When you understand how your well and groundwater can be influenced by surface infiltration, naturally occurring contaminants, and even water availability, you have clues to the problems your well might face. Some of these problems include drinking water quality and having enough water for supply. You’ll also have a better understanding of the risks you might have if you use a well that is in a more vulnerable situation.
9. SAMPLING AND INTERPRETING RESULTS
Collecting a water sample is one of the simplest things you can do to ensure your water is safe to drink. It’s a critical part of your overall well management strategy and provides you with some confidence that you are properly maintaining your water system.
10. WATER TREATMENT SOLUTIONS
If you have a contaminant in your well water, or a constituent that causes some aesthetic problem, there are options available to treat your water. There are literally thousands of treatment devices out there. Understanding the type of device you need, as well as knowing how different treatment devices work, will help you eliminate bad choices and protect you from expensive–and possibly unneeded–treatment. Adding treatment is a decision to make after seeking advice from a health or groundwater professional.
You can enroll in these lessons with the following link: http://privatewellclass.org/enroll
The lessons are delivered to your email address. Ten lessons will arrive by email, one lesson per week.
You can also access upcoming and past webinars on this page: http://privatewellclass.org/calendar
SUB-ZERO FIVE MONTH-LONG WINTER — NO PROBLEM
All the local tradesmen laughed at me when I said I wanted to use a hand-operated well pump in Canada. My static water level sat at 110 feet below the surface. Apparently, I was an idiot!
AT SIMPLE PUMP CO. WE OFTEN GET STORIES FROM HAPPY CUSTOMERS. THIS ONE IS FROM JOHN IN SOUTHERN ONTARIO.
The Haliburton Highlands on the Great Canadian Shield is not for the faint of heart! You only have two directions — up the rocks or down the rocks.
My off grid log cabin sits 200 feet straight up from our lake. In 2008 I drilled my well. The drilling report was predictable … we drilled through 1 foot of topsoil and 339 feet of solid Canadian granite!
All the local tradesmen laughed at me when I said I wanted to use a hand pump. Static water level sat at 110 feet below the surface. Apparently, I was an idiot!
After much research, I found the Simple Pump but I was uncertain, so I called Gary. I told him all the trades were laughing at me with such a ridiculous aspiration as to use a hand pump. Gary laughed too … told me his story about his grandfather’s well and said that he would pay for the return shipping if it didn’t work!
I trusted Gary and ordered. Best decision of my LIFE!
Not only does the Simple Pump hand pump work perfectly in my deep well (and manages a painful, freezing -30 degree F and 5-month long winter with four feet of snow), it is powerful enough to pressurize a bladder tank which gives me off-grid running water in the house!!!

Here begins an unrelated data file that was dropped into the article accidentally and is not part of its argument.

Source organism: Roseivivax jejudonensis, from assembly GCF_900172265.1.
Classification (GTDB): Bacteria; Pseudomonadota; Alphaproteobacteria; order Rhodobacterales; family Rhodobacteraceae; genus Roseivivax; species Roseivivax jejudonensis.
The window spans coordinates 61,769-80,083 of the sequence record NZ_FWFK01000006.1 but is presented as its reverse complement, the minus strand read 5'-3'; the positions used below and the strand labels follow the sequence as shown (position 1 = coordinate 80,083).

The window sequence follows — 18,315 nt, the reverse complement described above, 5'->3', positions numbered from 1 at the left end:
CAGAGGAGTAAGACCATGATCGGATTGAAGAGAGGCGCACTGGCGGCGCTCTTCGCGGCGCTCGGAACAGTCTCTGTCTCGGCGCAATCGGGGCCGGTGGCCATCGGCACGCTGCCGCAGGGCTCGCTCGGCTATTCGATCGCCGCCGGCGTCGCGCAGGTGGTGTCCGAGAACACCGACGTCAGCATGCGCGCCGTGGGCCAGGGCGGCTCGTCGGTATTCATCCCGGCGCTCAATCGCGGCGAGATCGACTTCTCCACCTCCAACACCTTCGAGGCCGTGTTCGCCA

Whether you are looking for a hand pump to be the main pump to supply water into your pressure tank or a hand pump as an emergency backup water pump, there are several things to consider when evaluating hand pumps.
There are a lot of different hand pumps with different capabilities. Some basic pumps can only pump into a bucket from a very shallow well. Other hand pumps can pump from a deep well. A small number can pump into the pressurized water system of your home.
Before you can evaluate different pumps, you need to know or decide on 3 important questions:
Whatever your well’s depth is, your water level could be anywhere between there and ground level. The water level is the single most critical factor.
If your water level is deeper than about 20 feet, you will need a deep well pump. Here are some tips on measuring your well for a hand pump.
Do you want to pump water into the pressure tank of your home’s plumbing system? Or will you be satisfied just pumping directly into a bucket, or through a hose to your garden?
Will an inexpensive (and cheaply made) pump suffice? Or do you want a long-term back up pump that you can rely on to last a lifetime with minimal maintenance?
Now that you’ve considered what you want from a hand pump, consider the different pumps available and ask these specific questions of each. Below is a handy list of questions to help you decide which is best for you.
Choosing a hand pump involves balancing cost with the capability and the quality of the hand pump.
Simple Pump has the best dealer network for our water pumps. Find the closest Simple Pump dealer if you need help with the installation.
Simple Pump Hand Pump parts are warranted against defective materials and workmanship for the lifetime of the product with the only exception being parts designed to take wear (i.e. seals, guides, shims, bushings and bearings).
Hopefully, this shortlist of items to consider when purchasing a hand pump will help you find the best hand pump for your needs. If you want additional information on water hand pumps, check out the Simple Pump hand pump and see why it’s one of the best hand pumps for most people.